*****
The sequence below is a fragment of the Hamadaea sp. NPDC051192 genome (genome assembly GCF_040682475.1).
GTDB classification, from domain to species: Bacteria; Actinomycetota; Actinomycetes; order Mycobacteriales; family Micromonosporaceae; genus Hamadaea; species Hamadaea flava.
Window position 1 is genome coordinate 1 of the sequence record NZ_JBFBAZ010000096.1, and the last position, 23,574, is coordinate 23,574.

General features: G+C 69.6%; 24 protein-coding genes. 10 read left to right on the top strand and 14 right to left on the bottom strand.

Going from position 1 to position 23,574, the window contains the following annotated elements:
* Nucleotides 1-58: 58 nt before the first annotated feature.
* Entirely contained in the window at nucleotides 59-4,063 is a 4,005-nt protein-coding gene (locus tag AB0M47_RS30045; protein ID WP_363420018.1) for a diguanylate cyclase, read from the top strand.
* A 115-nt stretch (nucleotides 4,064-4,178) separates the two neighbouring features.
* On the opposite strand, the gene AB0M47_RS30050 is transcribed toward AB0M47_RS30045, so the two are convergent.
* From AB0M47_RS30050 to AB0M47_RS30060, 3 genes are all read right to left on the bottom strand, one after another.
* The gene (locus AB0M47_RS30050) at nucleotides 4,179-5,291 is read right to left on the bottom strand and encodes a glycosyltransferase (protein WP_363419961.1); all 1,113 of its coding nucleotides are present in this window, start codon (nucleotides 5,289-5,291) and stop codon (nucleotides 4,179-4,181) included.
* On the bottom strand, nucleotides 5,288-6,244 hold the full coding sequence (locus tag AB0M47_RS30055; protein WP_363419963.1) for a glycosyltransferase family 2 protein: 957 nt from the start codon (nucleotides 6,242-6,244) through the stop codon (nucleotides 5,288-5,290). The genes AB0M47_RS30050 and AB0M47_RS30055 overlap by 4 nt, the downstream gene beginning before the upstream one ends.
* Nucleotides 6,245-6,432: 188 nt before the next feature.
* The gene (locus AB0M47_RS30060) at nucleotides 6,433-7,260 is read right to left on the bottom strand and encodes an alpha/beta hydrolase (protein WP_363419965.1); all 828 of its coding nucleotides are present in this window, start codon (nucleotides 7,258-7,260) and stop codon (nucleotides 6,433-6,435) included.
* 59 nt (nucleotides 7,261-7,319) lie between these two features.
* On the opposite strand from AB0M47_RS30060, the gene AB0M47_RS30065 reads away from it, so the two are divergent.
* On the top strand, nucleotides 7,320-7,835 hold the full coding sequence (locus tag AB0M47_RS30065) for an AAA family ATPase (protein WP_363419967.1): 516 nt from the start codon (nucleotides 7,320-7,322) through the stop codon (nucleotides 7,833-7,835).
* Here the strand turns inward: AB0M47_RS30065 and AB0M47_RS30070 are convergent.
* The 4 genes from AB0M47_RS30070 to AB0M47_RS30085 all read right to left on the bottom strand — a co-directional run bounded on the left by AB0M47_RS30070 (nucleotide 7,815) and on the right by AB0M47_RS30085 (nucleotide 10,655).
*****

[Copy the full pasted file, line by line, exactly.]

The sequence below is a fragment of the Hamadaea sp. NPDC051192 genome (genome assembly GCF_040682475.1).
GTDB classification, from domain to species: Bacteria; Actinomycetota; Actinomycetes; order Mycobacteriales; family Micromonosporaceae; genus Hamadaea; species Hamadaea flava.
Window position 1 is genome coordinate 1 of the sequence record NZ_JBFBAZ010000096.1, and the last position, 23,574, is coordinate 23,574.

General features: G+C 69.6%; 24 protein-coding genes. 10 read left to right on the top strand and 14 right to left on the bottom strand.

Going from position 1 to position 23,574, the window contains the following annotated elements:
* Nucleotides 1-58: 58 nt before the first annotated feature.
* Entirely contained in the window at nucleotides 59-4,063 is a 4,005-nt protein-coding gene (locus tag AB0M47_RS30045; protein ID WP_363420018.1) for a diguanylate cyclase, read from the top strand.
* A 115-nt stretch (nucleotides 4,064-4,178) separates the two neighbouring features.
* On the opposite strand, the gene AB0M47_RS30050 is transcribed toward AB0M47_RS30045, so the two are convergent.
* From AB0M47_RS30050 to AB0M47_RS30060, 3 genes are all read right to left on the bottom strand, one after another.
* The gene (locus AB0M47_RS30050) at nucleotides 4,179-5,291 is read right to left on the bottom strand and encodes a glycosyltransferase (protein WP_363419961.1); all 1,113 of its coding nucleotides are present in this window, start codon (nucleotides 5,289-5,291) and stop codon (nucleotides 4,179-4,181) included.
* On the bottom strand, nucleotides 5,288-6,244 hold the full coding sequence (locus tag AB0M47_RS30055; protein WP_363419963.1) for a glycosyltransferase family 2 protein: 957 nt from the start codon (nucleotides 6,242-6,244) through the stop codon (nucleotides 5,288-5,290). The genes AB0M47_RS30050 and AB0M47_RS30055 overlap by 4 nt, the downstream gene beginning before the upstream one ends.
* Nucleotides 6,245-6,432: 188 nt before the next feature.
* The gene (locus AB0M47_RS30060) at nucleotides 6,433-7,260 is read right to left on the bottom strand and encodes an alpha/beta hydrolase (protein WP_363419965.1); all 828 of its coding nucleotides are present in this window, start codon (nucleotides 7,258-7,260) and stop codon (nucleotides 6,433-6,435) included.
* 59 nt (nucleotides 7,261-7,319) lie between these two features.
* On the opposite strand from AB0M47_RS30060, the gene AB0M47_RS30065 reads away from it, so the two are divergent.
* On the top strand, nucleotides 7,320-7,835 hold the full coding sequence (locus tag AB0M47_RS30065) for an AAA family ATPase (protein WP_363419967.1): 516 nt from the start codon (nucleotides 7,320-7,322) through the stop codon (nucleotides 7,833-7,835).
* Here the strand turns inward: AB0M47_RS30065 and AB0M47_RS30070 are convergent.
* The 4 genes from AB0M47_RS30070 to AB0M47_RS30085 all read right to left on the bottom strand — a co-directional run bounded on the left by AB0M47_RS30070 (nucleotide 7,815) and on the right by AB0M47_RS30085 (nucleotide 10,655).